As the old saying goes; abs are made in the kitchen. Exercise by itself is rarely ever enough to keep you healthy and lean on it’s own. Every good exercise routine should always be accompanied by an equally well thought-out nutrition plan to get the most out of your effort.

But, how can you keep your body going strong when you have no idea what you’re putting into it? While many countries in the world have strict food labeling laws, with detailed descriptions, this concept is not as clear-cut in Japan. Many products are unlabeled, and even when they are it can be daunting to tackle all of the Japanese they have on them, especially for foreigners.

When I first came to Japan this is something that I struggled with, so here is the quick outline of how to understand Japanese labels that I wish I had spelled out for me when I first arrived.


Calories (エネルギー)

One of the first things that people look for on a label is the calorie content of that food. Japan uses the same system as the rest of the world, kcals, which is often represented as Calories, with a capital C, in the US. Weight loss and gain at the most basic level is a matter of calories into and calories out of the body. It’s important to have a general idea of how many are going in so you can adjust to meet your goals.

That said, a ton of variables go into calorie numbers so any given label, no matter where you go, will have a range of inaccuracies. From the flaws of figuring out the calories in something to discrepancies from package to package. Calories are essentially an educated guess, and while they are useful, I recommend not focusing too much on the exact number to the decimal. You’ll find this under エネルギー on labels.


Nutrients (栄養成分表)

Counting macronutrients is a bothersome practice and one I do not recommend to anyone but the most fanatical of exercisers looking to push to a new level of fitness. That said, there is still value in having a general idea of what goes into your body, even if it’s just keeping an eye on the numbers to get a rough idea. You’ll find the macro-nutrient breakdown on the label as たんぱく質 for protein, 脂質 for fat, and 炭水化物 for carbohydrates.



Micronutrients are usually expressed using English letters, numbers and katakana so should be pretty easy to understand. The main difference is that many labels, especially in the US, measure in percent of daily recommended values, whereas Japan does it in straight milligrams. Generally with micronutrients the more there are the better. However, people with higher blood pressure might want to especially focus on salt or 食塩相当量.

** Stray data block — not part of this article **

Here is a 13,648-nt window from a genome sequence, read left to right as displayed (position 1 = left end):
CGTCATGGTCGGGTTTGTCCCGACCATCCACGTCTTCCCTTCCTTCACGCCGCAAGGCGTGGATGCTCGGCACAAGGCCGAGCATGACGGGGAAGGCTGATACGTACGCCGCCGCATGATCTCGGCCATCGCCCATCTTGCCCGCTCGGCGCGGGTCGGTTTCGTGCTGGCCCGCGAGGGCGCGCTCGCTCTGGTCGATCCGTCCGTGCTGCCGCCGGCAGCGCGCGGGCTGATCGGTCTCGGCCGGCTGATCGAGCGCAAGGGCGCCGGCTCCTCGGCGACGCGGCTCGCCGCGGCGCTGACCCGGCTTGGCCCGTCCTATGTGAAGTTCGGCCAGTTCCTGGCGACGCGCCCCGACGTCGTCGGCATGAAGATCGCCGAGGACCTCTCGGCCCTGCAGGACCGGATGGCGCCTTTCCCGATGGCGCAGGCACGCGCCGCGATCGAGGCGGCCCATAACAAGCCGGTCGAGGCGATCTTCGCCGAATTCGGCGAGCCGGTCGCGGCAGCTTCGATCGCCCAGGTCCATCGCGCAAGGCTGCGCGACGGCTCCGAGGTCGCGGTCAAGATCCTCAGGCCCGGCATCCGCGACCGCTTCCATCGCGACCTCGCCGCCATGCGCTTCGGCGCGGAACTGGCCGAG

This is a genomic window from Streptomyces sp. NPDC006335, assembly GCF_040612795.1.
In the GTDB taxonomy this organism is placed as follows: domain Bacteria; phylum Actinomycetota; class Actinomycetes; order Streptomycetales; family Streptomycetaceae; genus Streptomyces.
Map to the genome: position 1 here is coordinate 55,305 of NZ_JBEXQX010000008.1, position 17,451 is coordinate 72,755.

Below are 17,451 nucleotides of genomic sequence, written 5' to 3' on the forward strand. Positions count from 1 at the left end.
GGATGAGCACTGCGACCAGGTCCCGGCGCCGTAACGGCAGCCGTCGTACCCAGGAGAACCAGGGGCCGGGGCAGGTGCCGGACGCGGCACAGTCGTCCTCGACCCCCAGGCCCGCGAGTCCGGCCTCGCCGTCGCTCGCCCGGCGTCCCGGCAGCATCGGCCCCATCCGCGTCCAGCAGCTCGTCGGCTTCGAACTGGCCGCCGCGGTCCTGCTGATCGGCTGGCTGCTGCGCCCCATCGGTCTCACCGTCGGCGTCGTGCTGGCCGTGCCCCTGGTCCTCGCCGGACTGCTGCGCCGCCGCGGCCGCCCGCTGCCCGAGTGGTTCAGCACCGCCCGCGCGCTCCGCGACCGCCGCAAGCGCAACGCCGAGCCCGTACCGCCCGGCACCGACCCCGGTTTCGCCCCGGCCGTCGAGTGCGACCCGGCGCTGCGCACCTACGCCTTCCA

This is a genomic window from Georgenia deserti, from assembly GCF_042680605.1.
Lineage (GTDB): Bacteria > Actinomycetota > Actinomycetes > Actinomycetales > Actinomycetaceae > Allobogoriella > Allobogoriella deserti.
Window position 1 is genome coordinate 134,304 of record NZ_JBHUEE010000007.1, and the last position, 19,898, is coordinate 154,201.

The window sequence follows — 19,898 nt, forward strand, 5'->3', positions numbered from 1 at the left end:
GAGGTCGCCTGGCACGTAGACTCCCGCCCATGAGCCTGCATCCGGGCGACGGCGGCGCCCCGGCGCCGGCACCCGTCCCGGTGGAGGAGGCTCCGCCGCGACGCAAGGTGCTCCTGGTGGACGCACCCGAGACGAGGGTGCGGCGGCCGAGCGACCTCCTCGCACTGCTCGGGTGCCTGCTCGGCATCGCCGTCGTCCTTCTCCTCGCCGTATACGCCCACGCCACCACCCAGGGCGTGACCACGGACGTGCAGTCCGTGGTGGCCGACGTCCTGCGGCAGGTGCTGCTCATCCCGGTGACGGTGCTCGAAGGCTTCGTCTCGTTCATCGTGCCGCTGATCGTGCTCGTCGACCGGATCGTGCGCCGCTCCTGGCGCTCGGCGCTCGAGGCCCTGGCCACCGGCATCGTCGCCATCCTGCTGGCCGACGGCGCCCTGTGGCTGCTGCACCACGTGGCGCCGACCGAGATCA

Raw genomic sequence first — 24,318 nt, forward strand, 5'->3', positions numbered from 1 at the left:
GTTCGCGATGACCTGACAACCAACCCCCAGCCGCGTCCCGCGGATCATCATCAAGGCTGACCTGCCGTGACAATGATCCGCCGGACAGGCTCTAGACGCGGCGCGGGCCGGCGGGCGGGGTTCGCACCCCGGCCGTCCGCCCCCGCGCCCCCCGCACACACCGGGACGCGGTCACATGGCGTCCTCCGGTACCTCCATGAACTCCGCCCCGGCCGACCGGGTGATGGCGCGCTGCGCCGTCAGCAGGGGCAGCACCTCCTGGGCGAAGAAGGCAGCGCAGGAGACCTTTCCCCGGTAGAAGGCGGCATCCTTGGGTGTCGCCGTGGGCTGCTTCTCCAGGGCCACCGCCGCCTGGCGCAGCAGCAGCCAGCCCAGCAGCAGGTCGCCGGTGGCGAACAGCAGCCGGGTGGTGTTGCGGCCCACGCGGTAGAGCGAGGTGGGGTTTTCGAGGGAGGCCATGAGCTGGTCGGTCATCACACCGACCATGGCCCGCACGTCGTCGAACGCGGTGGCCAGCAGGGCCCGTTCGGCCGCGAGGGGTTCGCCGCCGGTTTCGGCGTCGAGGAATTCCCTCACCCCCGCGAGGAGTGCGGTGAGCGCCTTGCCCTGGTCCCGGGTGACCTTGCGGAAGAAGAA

Ingredients (原材料)

It’s important to know specific ingredients that can cause reactions from allergies and intolerances, as well as foods you are avoiding for personal choices. You would be surprised how much gluten, nuts and meats end up in places you wouldn’t expect. For the sake of brevity I’ll leave it to common foods people avoid. 小麦 is wheat, 落花生 is nuts, 牛乳 is dairy and shellfish, which use the specific animal’s name.


For those that aren’t avoiding specific foods but are just health conscious, the number of ingredients is the most valuable information. A product made with 2–3 whole foods is always going to be better for you than one with 50 chemicals. I recommend just finding the ingredient section and noting how many words are listed there whether you understand them all or not. These are both typically located in separates boxes near the nutrients section, and allergens will be in bold.

Allergy warning

Sell by dates (賞味期限)

No matter where you are, sell-by-dates and expiration dates are typically just ballpark figures. While I don’t recommend waiting too long to eat something you’ve purchased, an understanding of what spoiling food looks and smells like is a must. In my experience Japan tends to use more sell-by-dates, and when they use expiration dates they set them quite early. Basically, always judge on the side of caution.

Feature photo: Prateep oun /